The federal government could save tens of billions of dollars a year by rooting out duplicative and inefficient programs, according to a new report from the Government Accountability Office (GAO).
The report recommends that Congress and the administration examine 51 areas -- 32 where duplication exists and 19 other opportunities to reduce wasteful spending or enhance revenue.
For example, four separate government agencies administered 53 different programs to assist budding entrepreneurs at a cost of $2.6 billion in Fiscal Year 2010. Other examples of duplication included 21 programs in five different agencies to prevent overseas nuclear smuggling.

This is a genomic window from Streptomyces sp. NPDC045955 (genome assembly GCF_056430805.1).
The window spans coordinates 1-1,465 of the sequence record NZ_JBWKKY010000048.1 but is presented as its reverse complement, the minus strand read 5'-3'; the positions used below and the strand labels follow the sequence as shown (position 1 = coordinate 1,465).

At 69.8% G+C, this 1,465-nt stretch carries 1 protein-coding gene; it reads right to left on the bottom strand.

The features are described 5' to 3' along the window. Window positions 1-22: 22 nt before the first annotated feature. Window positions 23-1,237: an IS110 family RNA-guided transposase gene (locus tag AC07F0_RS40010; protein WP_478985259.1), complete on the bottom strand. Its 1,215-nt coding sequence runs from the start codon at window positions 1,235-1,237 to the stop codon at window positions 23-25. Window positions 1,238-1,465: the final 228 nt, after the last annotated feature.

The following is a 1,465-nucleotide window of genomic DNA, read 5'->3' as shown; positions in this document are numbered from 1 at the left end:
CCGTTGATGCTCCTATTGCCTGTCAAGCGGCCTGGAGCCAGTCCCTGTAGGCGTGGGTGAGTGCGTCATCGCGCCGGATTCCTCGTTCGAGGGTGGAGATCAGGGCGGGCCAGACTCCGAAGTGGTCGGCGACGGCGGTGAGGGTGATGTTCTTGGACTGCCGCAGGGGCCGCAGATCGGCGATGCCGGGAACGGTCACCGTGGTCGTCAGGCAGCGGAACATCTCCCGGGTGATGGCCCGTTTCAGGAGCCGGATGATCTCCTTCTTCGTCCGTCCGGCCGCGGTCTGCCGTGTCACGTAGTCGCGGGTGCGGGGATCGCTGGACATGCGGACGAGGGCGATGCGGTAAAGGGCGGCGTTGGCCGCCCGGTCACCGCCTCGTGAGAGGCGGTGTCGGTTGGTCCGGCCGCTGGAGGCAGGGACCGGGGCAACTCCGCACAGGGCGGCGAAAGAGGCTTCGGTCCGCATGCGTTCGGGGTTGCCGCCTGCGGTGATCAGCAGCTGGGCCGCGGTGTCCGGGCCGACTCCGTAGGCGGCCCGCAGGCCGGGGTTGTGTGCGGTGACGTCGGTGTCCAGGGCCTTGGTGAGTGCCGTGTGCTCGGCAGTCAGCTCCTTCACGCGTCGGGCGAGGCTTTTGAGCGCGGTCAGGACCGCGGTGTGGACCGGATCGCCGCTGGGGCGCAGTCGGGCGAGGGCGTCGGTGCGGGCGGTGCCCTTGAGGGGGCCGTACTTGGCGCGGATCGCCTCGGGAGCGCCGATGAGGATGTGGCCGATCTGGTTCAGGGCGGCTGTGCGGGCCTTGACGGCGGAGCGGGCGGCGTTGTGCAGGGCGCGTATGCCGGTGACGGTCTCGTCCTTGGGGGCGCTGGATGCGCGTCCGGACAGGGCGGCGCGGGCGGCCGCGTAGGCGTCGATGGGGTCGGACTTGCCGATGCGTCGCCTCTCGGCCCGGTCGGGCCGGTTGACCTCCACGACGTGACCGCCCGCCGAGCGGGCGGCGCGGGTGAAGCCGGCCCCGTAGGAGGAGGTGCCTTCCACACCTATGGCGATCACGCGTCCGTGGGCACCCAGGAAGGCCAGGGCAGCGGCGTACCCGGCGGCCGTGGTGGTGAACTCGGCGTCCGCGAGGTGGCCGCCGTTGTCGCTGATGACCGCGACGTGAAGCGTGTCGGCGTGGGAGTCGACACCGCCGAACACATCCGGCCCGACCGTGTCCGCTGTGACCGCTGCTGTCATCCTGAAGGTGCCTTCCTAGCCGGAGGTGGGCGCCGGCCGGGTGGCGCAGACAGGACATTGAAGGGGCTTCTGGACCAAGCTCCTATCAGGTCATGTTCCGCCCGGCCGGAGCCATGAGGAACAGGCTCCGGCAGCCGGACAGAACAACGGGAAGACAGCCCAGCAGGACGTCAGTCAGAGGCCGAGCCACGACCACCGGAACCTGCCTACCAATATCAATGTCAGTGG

The GAO said billions could also be saved by reducing agricultural payments and promoting competition when awarding federal contracts. Meanwhile, improving Internal Revenue Service enforcement and service capabilities could yield more revenue.
This is the second such report since a 2010 amendment sponsored by Sen. Tom Coburn (R-Okla.) required GAO to investigate ways to eliminate government duplication and waste. Last year’s report identified 81 areas where the government could be more efficient.
The GAO says the government fully acted on only four of these areas. It partially addressed 60 and failed to tackle the rest.
While some of GAO’s recommendations are relatively small, it is important to root out waste and duplication whenever possible. Failure to do so lowers public trust in government and makes it harder to win public support for the more difficult decisions that must ultimately be made on spending and tax policies.